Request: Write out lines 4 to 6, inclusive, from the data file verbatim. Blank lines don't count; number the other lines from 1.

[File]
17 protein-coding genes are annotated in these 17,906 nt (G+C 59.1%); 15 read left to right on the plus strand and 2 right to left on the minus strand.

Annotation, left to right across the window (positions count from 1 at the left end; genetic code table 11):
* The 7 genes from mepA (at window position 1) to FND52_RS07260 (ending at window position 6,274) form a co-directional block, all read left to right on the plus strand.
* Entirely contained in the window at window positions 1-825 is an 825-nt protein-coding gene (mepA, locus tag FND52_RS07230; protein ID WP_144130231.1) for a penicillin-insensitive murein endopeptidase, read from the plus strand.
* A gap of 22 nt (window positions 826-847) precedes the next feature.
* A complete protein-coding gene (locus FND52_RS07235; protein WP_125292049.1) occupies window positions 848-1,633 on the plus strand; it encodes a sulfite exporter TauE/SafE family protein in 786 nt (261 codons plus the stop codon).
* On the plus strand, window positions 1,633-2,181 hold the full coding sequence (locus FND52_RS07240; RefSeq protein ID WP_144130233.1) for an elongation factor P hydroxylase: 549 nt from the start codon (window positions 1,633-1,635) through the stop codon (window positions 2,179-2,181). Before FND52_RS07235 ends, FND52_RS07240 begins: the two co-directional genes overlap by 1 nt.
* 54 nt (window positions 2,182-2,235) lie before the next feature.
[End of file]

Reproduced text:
* Entirely contained in the window at window positions 1-825 is an 825-nt protein-coding gene (mepA, locus tag FND52_RS07230; protein ID WP_144130231.1) for a penicillin-insensitive murein endopeptidase, read from the plus strand.
* A gap of 22 nt (window positions 826-847) precedes the next feature.
* A complete protein-coding gene (locus FND52_RS07235; protein WP_125292049.1) occupies window positions 848-1,633 on the plus strand; it encodes a sulfite exporter TauE/SafE family protein in 786 nt (261 codons plus the stop codon).